Peugeot 307 Faulty Speedometer Watchdog Report
Over the last couple of years Watchdog viewers have been telling us rather a lot about their Peugeot cars. Now it seems, it's the turn of the Peugeot 307. It's a car, quite literally, able to go that extra mile.
Mike Jefferies bought his 307 last June. After a few months he noticed that the mileage was going up rather quickly. It was then that his friend, Stuart, remarked that his own 307 seemed to have a similar problem. Mike estimates that he's done approximately 9,000 miles, but the actual mileage on the car is now 11,300. He says that he knows it's 4.9 miles from his house to the golf course, but on one journey the main mileage had gone up by 9 miles.
Mike's local Peugeot garage knew of his problem but didn't know how to fix it. They said they'd let him know when they did. He waited three months before contacting them again. He was told that Peugeot were still working on a solution. Since then, Mike has been keeping a record of his mileage and over a ten day period his trip said 273 miles - but the main mileage had gone up by 343, an increase of 70 miles.
Stuart Ash has his 307 on a lease deal - he keeps it for 12 months, and is only allowed to do a set mileage over that period. If he goes over 10,000 miles then he's charged for every extra mile.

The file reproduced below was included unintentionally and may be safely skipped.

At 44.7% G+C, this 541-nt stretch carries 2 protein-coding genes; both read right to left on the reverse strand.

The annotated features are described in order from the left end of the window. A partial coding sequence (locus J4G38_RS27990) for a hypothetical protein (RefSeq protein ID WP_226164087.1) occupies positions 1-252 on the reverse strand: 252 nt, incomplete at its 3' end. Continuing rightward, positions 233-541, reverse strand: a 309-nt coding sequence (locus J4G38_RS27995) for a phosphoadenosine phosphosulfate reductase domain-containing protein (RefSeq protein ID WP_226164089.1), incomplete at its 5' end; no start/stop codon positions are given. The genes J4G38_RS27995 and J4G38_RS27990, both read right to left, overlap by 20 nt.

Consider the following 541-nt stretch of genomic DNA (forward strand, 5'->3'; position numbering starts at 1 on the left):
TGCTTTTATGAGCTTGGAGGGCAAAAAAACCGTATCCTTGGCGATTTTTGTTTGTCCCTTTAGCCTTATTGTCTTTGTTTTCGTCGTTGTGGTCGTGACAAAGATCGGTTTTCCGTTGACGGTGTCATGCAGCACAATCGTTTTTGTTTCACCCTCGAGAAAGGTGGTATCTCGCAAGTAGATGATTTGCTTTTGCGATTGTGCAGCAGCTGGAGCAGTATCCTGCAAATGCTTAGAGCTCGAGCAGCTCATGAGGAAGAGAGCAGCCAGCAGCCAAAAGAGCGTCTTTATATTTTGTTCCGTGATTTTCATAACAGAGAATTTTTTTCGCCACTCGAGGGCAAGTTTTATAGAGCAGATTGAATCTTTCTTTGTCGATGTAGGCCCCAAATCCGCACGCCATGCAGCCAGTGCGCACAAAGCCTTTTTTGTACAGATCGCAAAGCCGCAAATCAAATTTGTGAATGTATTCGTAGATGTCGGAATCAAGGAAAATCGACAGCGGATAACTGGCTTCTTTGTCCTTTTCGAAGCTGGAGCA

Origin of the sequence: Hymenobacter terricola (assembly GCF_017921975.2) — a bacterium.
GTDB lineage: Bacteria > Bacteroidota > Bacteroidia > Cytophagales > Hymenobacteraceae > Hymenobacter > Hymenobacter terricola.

Peter Lowe's 307 also started clocking excessive miles soon after he bought it. Worse still, it was clocking up miles even when it wasn't moving. When the door is opened the mileage display comes on, and when you close the door and start the ignition it puts a couple of miles on. He says the difference in mileage is around 30 percent - that this means the service interval would come around 30 percent more often and the higher mileage will affect the resale value.
Jeff Paterson, of Glass's Motoring Guide, explains that these cars could create uncertainty in the market place and that they would be very difficult to sell on. He says people would be put off from buying if the mileage is inaccurate, because how do they know that the true mileage isn't much higher?
And if the owner sells the cars, knowing that the mileage is higher than it genuinely is and doesn't tell the buyer, then they are leaving themselves open to legal recourse.
Peugeot has known about the problem since late summer but has continued to sell 307s without telling customers. Martin Sullivan bought his in December. He says that for every 100 miles he drives, it's adding an extra 25 to the clock and that sometimes it can jump much higher.
Martin's dealer eventually agreed to give him a replacement 307. He was informed that it had only happened to a few people, so he was shocked to discover that the new car had the same problem.
Peugeot admit they've found a mileage calculation fault in the car's software, and that a download to put it right is now available free to affected drivers. Peugeot have now begun a recall campaign and say those drivers should contact their local dealer.
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